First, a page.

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November 20, 1995

FRANK IRVIN, Superintendent of Wende Correctional Facility, LT. R. COOKS and M. BACH, Defendants.

The opinion of the court was delivered by: HECKMAN

 The parties have consented to have the undersigned conduct any and all further proceedings in this case, including entry of final judgment, in accordance with 28 U.S.C. § 636(c). Defendants Irvin and Bach have moved for summary judgment under Rule 56 of the Federal Rules of Civil Procedure (Item 22). Plaintiff has also moved for summary judgment (Item 31). For the reasons that follow, both motions are denied.


 On September 30, 1994, plaintiff was an inmate at the Wende Correctional Facility, which is maintained by the New York State Department of Corrections ("DOCS"). He was confined to the B-Block housing unit. He was scheduled for a "callout" *fn1" on that day for an appointment with a clinician from the facility's Mental Health Unit (see Mental Health Unit memo, attached to Item 26). At approximately 1:30 p.m. on September 30, 1994, Corrections Officer Marc Bach advised plaintiff that he was scheduled for a mental health unit callout. Plaintiff told Bach that it was time for Friday "Jummah" *fn2" services. Bach then ordered plaintiff to return to his cell and "lock in" (Item 20, Ex. 1). The chronological log entries for September 30, 1994 indicate that at 1:35 p.m. plaintiff refused mental health callout (id., Ex. 5). At 1:42 p.m. eight inmates (not including plaintiff) were called out for Muslim services, and at 3:14 p.m. they were returned to their cells (id.).

 Officer Bach filed an inmate misbehavior report charging plaintiff with a violation of Rule 109.12 of the Institutional Rules of Conduct. *fn3" The misbehavior report, dated September 30, 1994, described the incident as follows:

[Plaintiff] was ordered to attend a mandatory mental health call-out. [He] refused to attend this call-out. I ordered [him] to return to his cell and lock in. [He] returned to his cell and locked in without further incident.

 (Item 20, Ex. 1). The report was reviewed by Lt. R. Cooks on October 1, 1994 (Item 27), and a copy of the report was delivered to plaintiff on October 2, 1994 (Item 20, Ex. 1).

 At plaintiff's Tier II disciplinary hearing on October 6, 1994, hearing officer Lt. Ireland dismissed the charge against plaintiff upon being advised by the Mental Health Unit that their callouts are not mandatory (id.).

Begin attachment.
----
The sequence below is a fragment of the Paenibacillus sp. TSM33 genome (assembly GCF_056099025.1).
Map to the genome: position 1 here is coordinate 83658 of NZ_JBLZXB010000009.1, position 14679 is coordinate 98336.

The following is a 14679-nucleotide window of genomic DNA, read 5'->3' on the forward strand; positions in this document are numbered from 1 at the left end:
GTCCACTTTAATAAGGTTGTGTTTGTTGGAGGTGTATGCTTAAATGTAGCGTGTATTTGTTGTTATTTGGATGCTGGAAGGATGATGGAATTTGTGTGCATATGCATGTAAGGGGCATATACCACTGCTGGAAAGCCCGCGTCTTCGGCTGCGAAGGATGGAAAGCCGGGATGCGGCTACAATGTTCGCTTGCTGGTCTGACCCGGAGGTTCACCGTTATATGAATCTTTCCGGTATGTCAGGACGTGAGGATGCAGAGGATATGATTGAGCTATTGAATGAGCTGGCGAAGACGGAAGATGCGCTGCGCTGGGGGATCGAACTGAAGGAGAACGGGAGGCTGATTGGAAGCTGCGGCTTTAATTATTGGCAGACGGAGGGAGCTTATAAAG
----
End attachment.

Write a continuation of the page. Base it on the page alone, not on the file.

On October 24, 1994, plaintiff filed this action for damages under 42 U.S.C. § 1983. He claims that he was deprived of his right to attend Jummah services on September 30, 1994, in violation of the first amendment. The original complaint named Frank Irvin, Superintendent of Wende, as the only defendant. On April 24, 1995, this court recommended that the district court deny defendant Irvin's motion to dismiss the complaint, and granted plaintiff leave to amend his complaint to add Lt. Cooks and Officer Bach as defendants (Item 15). On May 17, 1995, Judge Skretny accepted this court's report and recommendation in its entirety (Item 18).

 Defendants now move for summary judgment. In response to defendants' motion, plaintiff filed his own motion for summary judgment. For the reasons that follow, the motions are denied.


 I. Summary Judgment.

 Summary judgment is appropriate "if the pleadings, depositions, answers to interrogatories, and admissions on file, together with the affidavits, if any, show that there is no genuine issue as to any material fact and that the moving party is entitled to judgment as a matter of law." Fed.R.Civ.P. 56(c). In reaching this determination, the court must assess whether there are any material factual issues to be tried while resolving ambiguities and drawing reasonable inferences against the moving party, Anderson v. Liberty Lobby, Inc., 477 U.S. 242, 248-49, 106 S. Ct. 2505, 2510-11, 91 L. Ed. 2d 202 (1986); Coach Leatherware Co., Inc. v. Ann Taylor, Inc., 933 F.2d 162, 166-67 (2d Cir. 1991), and must give extra latitude to a pro se plaintiff. McDonald v. Doe, 650 F. Supp. 858, 861 (S.D.N.Y. 1986).

 A dispute regarding a material fact is genuine "if the evidence is such that a reasonable jury could return a verdict for the nonmoving party." Anderson v. Liberty Lobby, Inc., supra, 477 U.S. at 248; see Bryant v. Maffucci, 923 F.2d 979, 982 (2d Cir. 1991), cert. denied, 502 U.S. 849, 116 L. Ed. 2d 117, 112 S. Ct. 152 (1991). Once the moving party has met its burden of demonstrating the absence of a genuine issue of material fact, the nonmoving party must come forward with enough evidence to support a jury verdict in its favor, and the motion will not be defeated merely upon a "metaphysical doubt" concerning the facts, or on the basis of conjecture ...

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